Vidarbha 200 for 7 (Wadkar 45, Unadkat 2-26) v Saurashtra
Saurashtra chipped away steadily at Vidarbha on a day of attritional cricket, ending the first day of the Ranji Trophy final in a position of advantage. The defending champions clawed their way to 200 for 7 at stumps, with Saurashtra's bowlers striking every time a partnership threatened to develop into a substantial one.
Vidarbha's position was an improvement from the 139 for 6 spot they found themselves in just after tea, thanks to Akshay Wadkar (45) and Akshay Karnewar (31*) putting together the only 50-plus stand of the innings so far.
When you have runs scored at 2.22 per over in day, and wickets taken once only every 13 overs, it can create the illusion that a day's play has gone without much happening. But the illusion of status quo furthered Saurashtra after they lost the toss. They might have been happier with a couple of more wickets, but they didn't let Vidarbha escape a tight leash. The pitch at the VCA Stadium in Nagpur is expected to aid spinners more as the match goes on, and Vidarbha will rue some of the dismissals.
Jaydev Unadkat set the day up. He took only two wickets, but the second of those accounted for Wasim Jaffer and reduced Vidarbha to 60 for 3. Faiz Fazal had run himself out earlier, and with the top two run-getters gone, the Vidarbha line-up that looked deep at the start of the match, appeared shakier.
Unadkat also removed R Sanjay, caught smartly by Arpit Vasavada who went low and forward at first slip. Fazal was ambling for a second run after getting an inside edge to square leg, expecting the throw to go to the non-striker's end, but he was short of his crease when Chetan Sakariya fired it in flat and hard to the keeper.
The kicker came with Jaffer's wicket. In the first six first-class matches that Unadkat bowled to Jaffer, he had never got him out. That changed in the seventh game, which was the league match between Saurashtra and Vidarbha this season. And when it mattered most, Unadkat delivered. The Saurashtra captain has mastered being comfortable coming over and around the wicket. Going around gives him the advantage of an angle into the right-hander, and when he takes the ball away, the movement is pronounced. It's hard, even if you are Jaffer and are batting on a 1000-plus runs season, to always avoid following the ball.
Unadkat kept it back of a length and jagged it away, Jaffer drove at it with feet static and the keeper accepted a catch to his right gleefully. Unadkat was pumped, running across and thumping the Saurashtra crest on his vest while celebrating.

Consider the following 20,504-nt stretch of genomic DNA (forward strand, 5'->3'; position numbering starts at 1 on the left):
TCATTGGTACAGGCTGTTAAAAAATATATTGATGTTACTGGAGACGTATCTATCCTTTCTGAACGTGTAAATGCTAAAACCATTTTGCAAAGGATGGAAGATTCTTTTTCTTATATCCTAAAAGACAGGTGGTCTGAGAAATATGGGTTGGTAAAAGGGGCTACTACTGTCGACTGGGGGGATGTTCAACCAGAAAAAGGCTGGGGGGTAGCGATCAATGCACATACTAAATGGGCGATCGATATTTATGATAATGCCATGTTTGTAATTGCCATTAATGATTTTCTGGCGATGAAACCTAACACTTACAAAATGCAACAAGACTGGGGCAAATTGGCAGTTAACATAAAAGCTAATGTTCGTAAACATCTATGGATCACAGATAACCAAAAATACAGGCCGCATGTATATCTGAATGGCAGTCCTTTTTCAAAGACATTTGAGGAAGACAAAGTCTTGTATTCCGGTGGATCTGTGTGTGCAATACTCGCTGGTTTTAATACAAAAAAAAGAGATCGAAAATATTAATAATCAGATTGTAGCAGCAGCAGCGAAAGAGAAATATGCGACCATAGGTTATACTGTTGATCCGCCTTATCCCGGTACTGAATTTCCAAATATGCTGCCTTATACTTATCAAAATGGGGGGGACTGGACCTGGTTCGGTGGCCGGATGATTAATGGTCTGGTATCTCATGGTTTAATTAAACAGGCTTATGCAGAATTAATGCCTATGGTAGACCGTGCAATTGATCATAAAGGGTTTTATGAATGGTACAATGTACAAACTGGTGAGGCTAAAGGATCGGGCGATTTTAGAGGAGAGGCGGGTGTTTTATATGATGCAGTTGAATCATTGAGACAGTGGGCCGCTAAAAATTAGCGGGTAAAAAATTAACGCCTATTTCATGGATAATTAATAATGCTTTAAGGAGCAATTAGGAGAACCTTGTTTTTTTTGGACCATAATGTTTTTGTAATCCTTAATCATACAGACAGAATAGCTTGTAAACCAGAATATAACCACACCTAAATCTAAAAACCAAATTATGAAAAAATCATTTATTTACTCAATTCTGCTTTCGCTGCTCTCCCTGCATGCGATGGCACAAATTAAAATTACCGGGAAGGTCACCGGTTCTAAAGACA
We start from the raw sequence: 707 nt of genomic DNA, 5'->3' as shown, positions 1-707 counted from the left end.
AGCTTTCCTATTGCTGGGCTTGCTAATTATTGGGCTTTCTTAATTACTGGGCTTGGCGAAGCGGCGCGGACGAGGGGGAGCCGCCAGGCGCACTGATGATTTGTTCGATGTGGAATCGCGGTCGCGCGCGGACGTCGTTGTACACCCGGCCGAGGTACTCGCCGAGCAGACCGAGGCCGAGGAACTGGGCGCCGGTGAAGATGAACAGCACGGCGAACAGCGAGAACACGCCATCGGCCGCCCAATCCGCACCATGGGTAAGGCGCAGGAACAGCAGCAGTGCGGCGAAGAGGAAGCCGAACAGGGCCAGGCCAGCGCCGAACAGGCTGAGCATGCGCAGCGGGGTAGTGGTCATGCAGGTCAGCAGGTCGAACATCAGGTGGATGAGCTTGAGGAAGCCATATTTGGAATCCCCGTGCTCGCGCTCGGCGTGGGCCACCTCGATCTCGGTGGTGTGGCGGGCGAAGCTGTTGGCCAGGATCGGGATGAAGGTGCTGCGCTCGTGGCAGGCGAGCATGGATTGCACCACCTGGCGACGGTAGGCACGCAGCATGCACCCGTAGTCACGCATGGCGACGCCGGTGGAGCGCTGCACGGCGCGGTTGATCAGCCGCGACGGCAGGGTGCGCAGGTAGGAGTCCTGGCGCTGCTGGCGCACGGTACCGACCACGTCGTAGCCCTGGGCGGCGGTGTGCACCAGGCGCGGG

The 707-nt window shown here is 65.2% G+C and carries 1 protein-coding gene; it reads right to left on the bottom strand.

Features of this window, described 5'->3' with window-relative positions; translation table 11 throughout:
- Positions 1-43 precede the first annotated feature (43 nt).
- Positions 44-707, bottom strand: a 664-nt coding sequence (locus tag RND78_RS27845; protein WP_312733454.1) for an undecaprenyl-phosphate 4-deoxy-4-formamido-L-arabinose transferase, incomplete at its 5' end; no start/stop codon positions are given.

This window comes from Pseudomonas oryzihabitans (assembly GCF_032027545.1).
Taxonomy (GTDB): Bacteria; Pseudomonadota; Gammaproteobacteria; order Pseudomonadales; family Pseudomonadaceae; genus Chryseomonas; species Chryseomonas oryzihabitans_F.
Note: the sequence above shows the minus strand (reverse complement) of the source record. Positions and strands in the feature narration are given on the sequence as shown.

He had seen Sakariya, his fellow left-arm seamer, come close to taking Jaffer's wicket with a very close shout for lbw when the batsman was on 3, the umpire ruling that there was an inside edge when the ball had swung in late to hit the pads. There was no sound on replays, though.
Jaffer seemed to have settled thereafter, even lifting Dharmendrasinh Jadeja's left-arm spin clean over long-off, until Unadkat returned for his second spell.
The middle order had Mohit Kale, who had made his debut this season and was not brimful of runs. Wadkar had the runs, but not much experience, being in his second season. It was the reverse for Ganesh Satish, who had the experience but not too many runs this year. If one of Jaffer or Fazal had been around, the batting might have not been so diffident, but with both gone, it fell to these three to ensure Fazal's decision to bat first would bear fruit.
The method they adopted was to be cautious above all else. It worked to the extent that they had nuggety partnerships, but it would have borne fruit only if the settling in period had been followed by a phase where runs flowed. Saurashtra never allowed that to happen.
Kale was surprised by a Kamlesh Makvana delivery that bounced more than he expected, gloving a catch to slip. Ganesh was too late in attempting to leave a Prerak Mankad ball just after tea, feathering one behind. And Wadkar will rue the ill-advised cut shot that gave Sakariya his first wicket in the day's final moments.
Wadkar's wicket late in the day meant that the advantage was with Saurashtra. Whether the defending champions can turn that around, or the challengers enforce their position further will make for an interesting second day's play.